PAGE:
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This nation's battle with racial and ethnic tension has been well documented through political measures, from the Emancipation Proclamation to the Civil Rights Act to the Naturalization and Immigration Act. While most of us have observed and interpreted this history as a struggle, a series of tumultuous circumstances, and have seen race as a dividing force, others have explored beyond their own identity and managed to interact with people outside their own races. In fact, some even managed to marry and have children as results of their interactions. However, despite the increasing complexity of our society, we have not thought of a good way to recognize those people who do not necessarily fit into conventional categories of race.

For a long time, if a person had 1/16 of blood that was black, that person was considered black. Even today, Halle Berry was labeled as the first black actress to win the Best Actress in Oscars though her mother is white. We routinely consider Sen. Barack Obama as black though he is a product of a white mother and a black father. Prior to 2000, even the United States Census Bureau couldn't figure out how to adequately deal with people who did not fall neatly into existing categories. The decennial census in 2000 was the first time people were allowed to identify themselves with more than one racial category.

See a map of multiracially identifying Chicagoland.
As a result of this change, the 2000 Census captured nearly 7.3 million people, or 2.3 percent of the total U.S. population, who belong to more than two racial categories. A significant proportion of these (32 percent) indicated that they are white and "other." Considering that 97 percent of the people in this category are Latinos, one can fairly speculate that they are the products of non-Hispanic white and Hispanic lineage. In addition, Asian-white combinations (862,032) are slightly higher than black-white combinations (791,801).

In Illinois, 79 percent of 249,431 multi-racial people live in the Chicago metropolitan nine-county area. Surprisingly, there is a higher multi-racial population in the suburbs (109,255) than in the City of Chicago (87,381), and with the rapid increase in Latinos and Asians in the suburbs, these numbers could have risen considerably since the last decennial census. While there are more black-whites (32,963) in the state than Asian-whites (30,009), there are more Asian-whites in the Chicago (8,001) than black-whites (6,637).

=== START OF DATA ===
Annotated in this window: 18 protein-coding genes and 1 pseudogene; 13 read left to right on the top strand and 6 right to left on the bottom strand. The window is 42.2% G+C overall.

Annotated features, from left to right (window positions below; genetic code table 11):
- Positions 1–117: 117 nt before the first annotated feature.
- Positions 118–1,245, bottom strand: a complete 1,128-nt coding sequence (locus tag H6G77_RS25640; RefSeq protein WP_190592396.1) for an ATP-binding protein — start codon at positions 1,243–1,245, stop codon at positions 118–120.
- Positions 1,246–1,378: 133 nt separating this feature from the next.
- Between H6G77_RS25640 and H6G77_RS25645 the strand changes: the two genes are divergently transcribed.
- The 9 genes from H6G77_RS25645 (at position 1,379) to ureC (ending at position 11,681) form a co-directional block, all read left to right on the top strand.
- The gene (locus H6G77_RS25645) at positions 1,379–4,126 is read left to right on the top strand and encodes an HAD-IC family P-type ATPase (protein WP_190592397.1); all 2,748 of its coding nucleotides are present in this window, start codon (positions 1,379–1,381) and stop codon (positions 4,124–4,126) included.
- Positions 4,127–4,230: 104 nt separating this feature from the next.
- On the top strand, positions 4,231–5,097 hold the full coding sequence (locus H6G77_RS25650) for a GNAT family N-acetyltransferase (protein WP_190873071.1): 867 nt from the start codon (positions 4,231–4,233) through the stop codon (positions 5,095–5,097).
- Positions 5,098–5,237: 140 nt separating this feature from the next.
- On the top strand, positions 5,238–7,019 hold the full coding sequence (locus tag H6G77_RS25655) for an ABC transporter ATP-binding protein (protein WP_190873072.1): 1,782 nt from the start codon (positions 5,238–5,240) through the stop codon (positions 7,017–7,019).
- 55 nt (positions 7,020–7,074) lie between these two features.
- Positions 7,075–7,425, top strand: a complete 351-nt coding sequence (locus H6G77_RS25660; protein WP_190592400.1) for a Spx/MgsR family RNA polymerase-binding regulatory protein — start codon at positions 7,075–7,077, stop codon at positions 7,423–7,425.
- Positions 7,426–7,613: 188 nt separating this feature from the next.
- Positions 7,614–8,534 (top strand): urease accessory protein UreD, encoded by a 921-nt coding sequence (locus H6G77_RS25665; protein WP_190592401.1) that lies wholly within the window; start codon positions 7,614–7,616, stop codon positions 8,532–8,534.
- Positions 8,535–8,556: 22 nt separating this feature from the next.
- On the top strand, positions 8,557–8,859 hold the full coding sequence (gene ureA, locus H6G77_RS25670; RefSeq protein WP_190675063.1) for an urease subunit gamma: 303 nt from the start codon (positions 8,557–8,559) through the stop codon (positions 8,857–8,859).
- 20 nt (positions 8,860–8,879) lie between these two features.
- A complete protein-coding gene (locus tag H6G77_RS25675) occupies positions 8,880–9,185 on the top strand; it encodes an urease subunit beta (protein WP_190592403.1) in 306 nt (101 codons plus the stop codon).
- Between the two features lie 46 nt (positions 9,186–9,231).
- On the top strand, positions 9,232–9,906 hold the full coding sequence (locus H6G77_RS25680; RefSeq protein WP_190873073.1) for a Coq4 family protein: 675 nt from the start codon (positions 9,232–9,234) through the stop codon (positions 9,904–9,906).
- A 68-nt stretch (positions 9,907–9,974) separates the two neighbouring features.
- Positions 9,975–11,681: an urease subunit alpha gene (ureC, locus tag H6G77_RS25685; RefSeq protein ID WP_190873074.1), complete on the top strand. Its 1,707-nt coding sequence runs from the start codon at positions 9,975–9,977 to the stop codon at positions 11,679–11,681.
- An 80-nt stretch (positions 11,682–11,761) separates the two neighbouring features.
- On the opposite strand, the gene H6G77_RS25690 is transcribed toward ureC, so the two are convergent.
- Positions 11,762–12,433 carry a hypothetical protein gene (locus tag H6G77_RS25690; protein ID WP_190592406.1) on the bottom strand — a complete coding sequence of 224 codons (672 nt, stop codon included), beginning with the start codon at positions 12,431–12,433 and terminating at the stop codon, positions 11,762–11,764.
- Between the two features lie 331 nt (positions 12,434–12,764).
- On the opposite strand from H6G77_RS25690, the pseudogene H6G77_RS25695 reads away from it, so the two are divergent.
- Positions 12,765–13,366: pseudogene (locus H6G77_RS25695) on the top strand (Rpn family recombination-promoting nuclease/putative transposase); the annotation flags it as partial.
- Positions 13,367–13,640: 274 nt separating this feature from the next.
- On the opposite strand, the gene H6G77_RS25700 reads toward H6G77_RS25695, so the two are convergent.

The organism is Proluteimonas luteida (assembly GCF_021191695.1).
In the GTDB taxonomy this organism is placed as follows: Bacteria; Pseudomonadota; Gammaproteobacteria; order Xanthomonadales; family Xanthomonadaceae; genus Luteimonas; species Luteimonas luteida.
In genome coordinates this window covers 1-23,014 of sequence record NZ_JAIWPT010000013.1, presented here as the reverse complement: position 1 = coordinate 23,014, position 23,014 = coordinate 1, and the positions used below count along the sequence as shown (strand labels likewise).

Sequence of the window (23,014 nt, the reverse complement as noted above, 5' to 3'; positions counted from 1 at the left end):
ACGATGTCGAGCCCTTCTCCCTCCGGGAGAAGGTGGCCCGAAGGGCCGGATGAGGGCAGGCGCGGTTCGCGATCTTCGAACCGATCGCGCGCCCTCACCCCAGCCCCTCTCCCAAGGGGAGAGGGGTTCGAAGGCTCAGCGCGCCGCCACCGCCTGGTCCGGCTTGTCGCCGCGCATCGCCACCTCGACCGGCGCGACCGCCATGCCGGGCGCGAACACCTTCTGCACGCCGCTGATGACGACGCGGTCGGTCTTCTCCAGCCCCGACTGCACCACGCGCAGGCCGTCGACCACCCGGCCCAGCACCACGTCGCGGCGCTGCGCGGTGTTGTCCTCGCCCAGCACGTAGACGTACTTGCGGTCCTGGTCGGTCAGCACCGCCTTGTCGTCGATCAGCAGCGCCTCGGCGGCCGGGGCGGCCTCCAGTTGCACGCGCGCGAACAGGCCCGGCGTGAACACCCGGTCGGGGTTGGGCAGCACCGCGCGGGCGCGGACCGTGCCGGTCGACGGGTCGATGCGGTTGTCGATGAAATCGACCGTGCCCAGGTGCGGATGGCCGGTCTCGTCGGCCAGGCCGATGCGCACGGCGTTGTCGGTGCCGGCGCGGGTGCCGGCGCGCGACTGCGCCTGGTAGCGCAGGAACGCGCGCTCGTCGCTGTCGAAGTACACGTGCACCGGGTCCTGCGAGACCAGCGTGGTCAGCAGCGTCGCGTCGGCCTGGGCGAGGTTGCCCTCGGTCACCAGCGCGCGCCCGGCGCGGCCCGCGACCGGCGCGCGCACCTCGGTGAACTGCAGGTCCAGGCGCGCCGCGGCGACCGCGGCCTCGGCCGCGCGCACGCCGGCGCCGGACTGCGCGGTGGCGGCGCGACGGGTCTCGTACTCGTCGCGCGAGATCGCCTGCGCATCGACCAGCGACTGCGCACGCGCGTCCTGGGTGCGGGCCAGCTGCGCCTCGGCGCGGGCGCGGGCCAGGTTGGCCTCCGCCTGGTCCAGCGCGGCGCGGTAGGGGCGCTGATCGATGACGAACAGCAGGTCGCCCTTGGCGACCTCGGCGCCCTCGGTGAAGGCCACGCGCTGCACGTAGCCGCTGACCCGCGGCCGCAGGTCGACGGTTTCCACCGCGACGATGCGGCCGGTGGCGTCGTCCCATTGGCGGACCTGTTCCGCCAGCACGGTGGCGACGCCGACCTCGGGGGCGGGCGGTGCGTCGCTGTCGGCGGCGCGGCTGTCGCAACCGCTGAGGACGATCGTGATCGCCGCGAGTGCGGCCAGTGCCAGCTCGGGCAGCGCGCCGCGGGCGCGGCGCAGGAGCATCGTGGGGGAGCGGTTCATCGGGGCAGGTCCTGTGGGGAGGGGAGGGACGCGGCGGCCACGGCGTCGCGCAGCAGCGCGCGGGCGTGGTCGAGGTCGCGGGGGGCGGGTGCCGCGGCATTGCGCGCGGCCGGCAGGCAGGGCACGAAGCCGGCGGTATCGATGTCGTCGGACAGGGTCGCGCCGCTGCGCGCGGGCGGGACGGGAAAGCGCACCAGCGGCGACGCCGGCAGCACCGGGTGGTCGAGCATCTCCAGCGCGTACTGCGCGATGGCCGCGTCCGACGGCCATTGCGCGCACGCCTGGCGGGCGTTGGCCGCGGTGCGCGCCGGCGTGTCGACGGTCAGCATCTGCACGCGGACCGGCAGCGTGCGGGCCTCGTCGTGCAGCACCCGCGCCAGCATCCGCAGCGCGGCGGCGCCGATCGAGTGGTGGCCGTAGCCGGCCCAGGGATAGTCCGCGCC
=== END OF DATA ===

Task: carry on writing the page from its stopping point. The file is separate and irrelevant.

If the presence of a multi-racial population is any indicator on a city's level of diversity, Chicago falls far behind its peers. In Chicago, 30.2 out of every 1,000 people were multi-racial in 2000. While this is higher than the national rate of 25.8, it is far below New York (50.2) and Los Angeles (51.8). Other cities showing significantly higher multi-racial rates than Chicago include Miami (50.7), San Diego (49.8), Seattle (48.2), Boston (46.9), Minneapolis (46.5), Oklahoma City (45.4), San Francisco (45.5), Portland (45.2), Las Vegas (43.5), Denver (38.5), and Phoenix (33.8). As one would expect, 149.7 for every 1,000 Honolulu residents were known to have parents from at least two different racial backgrounds. In fact, 40.3 out of 1,000 people in Honolulu belonged to three or more racial groups.

A number of factors contribute to the number of Asian-whites through the past six decades or so, including the substantial number of Asian women brought into the United States as brides upon the return of American soldiers from Japan, Korea, Vietnam, and the Philippines; and an economic and educational status of Asian immigrants and their subsequent generations that put them in close proximity to middle and upper-middle class whites.

By contrast, one could argue that the lower number of biracial black-whites, particularly in Chicago, reflects the history of severe segregation that prevented a degree of interaction between the two groups. Black Hawk Hancock, a sociologist at DePaul University, suggests that the ways in which Asian-Americans interact with whites is "normalized" due to their socioeconomic status and proximity, as opposed to blacks who are still marginalized due to stereotypes and stigma.

Historical events and changes from slavery to immigration have impacted the demographic composition of our country, although the ways in which we tabulate people have not. And that is perhaps why these census figures of multi-racial people today are admittedly underestimated. Most Americans still tend to think of race in terms of one simple category, as well. But the multi-racial segment of the population will undoubtedly continue to grow, not only because of increasing levels of interaction across different racial groups, but also increased awareness that will likely cause those who have not thought of themselves as multi-racial to reconsider.

Kiljoong Kim is Research Director with the Egan Urban Center and a lecturer of sociology at DePaul University.



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Posted on June 25, 2006


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